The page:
Dental Sedation: How To Calm Yourself And Your Child

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When a child suffers dental trauma, it can be scary for everyone. It is a possibility he or she may have to be sedated so the dentist can evaluate the situations and do any necessary procedures. The thought of sedating your child for any reason is terrifying for a parent, but it is necessary to keep the child perfectly still. If your child is facing dental sedation, here are a few things to keep in mind.

Ask Questions

Before anything, you should ask as many questions as you need to feel comfortable with the idea of sedation. If your child is older or is able to understand exactly what is happening, allow the child to listen in to your questioning so he or she will feel better about what will happen. For smaller kids, explain they will go to sleep for just a short time while the doctor repairs the injury. Emphasize the child will not feel any pain whatsoever while asleep. This often calms scared children, as the biggest fear is the pain element.

Create a Comfortable Atmosphere

Your child needs as much comfort as possible during this time. Allow your child to have their favorite comfort item while he or she is being sedated. This could be a blanket, toy, or stuffed animal. For small kids who still use a pacifier or other oral soothing mechanism, try to find something else that will bring comfort, as the mouth will not be an option. Once the child is asleep, the dentist may have to take the item away if the area is sterile, so be sure you ask to get the item back so that you can give it back to your child at the end of the procedure.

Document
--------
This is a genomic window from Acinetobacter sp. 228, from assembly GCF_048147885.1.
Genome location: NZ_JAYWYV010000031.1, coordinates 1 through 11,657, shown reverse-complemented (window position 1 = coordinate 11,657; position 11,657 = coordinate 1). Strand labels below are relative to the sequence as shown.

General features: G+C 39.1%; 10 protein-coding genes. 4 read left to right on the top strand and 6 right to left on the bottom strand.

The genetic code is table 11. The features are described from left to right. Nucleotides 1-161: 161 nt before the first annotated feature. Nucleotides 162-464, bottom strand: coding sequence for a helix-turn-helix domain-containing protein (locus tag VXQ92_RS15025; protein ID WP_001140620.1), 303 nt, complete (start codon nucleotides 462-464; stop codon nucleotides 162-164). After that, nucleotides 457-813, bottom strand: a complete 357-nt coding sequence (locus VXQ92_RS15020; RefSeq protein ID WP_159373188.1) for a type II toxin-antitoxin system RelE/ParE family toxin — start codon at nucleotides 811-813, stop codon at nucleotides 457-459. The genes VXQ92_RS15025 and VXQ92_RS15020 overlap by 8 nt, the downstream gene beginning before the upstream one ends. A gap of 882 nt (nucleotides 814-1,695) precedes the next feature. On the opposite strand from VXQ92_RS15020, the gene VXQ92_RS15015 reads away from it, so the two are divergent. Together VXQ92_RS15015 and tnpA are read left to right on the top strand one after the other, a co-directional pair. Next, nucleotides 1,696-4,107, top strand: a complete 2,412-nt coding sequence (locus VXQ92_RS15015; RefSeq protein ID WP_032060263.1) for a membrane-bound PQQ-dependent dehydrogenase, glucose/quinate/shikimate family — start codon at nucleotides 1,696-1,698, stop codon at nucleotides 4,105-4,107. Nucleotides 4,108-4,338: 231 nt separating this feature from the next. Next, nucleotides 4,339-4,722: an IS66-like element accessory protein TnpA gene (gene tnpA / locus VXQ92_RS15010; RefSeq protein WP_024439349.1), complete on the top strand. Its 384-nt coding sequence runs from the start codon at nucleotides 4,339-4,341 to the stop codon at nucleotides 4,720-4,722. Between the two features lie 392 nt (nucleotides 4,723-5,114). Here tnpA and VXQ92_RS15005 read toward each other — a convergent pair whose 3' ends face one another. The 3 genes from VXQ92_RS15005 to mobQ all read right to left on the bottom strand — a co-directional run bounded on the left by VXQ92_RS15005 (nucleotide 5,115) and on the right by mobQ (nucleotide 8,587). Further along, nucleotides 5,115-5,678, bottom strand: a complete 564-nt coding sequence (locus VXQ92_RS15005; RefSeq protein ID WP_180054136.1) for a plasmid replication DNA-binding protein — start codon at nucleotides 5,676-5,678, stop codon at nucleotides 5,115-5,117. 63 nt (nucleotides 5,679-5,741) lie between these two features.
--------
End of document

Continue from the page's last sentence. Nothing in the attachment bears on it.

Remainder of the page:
Also, think about comfort after the procedure. After sedation, you will likely have a very drowsy child, so you may want to dress him or her in very comfortable clothing, or even pajamas. Before you go in for the sedation, get your child's bedroom ready so that he or she can go straight to bed when you get home.

Go to the Procedure Alone

Loud children can induce stress in an already stressful situation. If you have other children, particularly younger kids, leave them at home or with a babysitter while you take the other child to the dentist. You need to solely focus on the child going through the dental sedation. Chances are you are going to be nervous, too, and taking care of other kids while trying to help your scared child is not going to create a calm atmosphere.

For more information, contact a dental office like Summit Oral Surgery.


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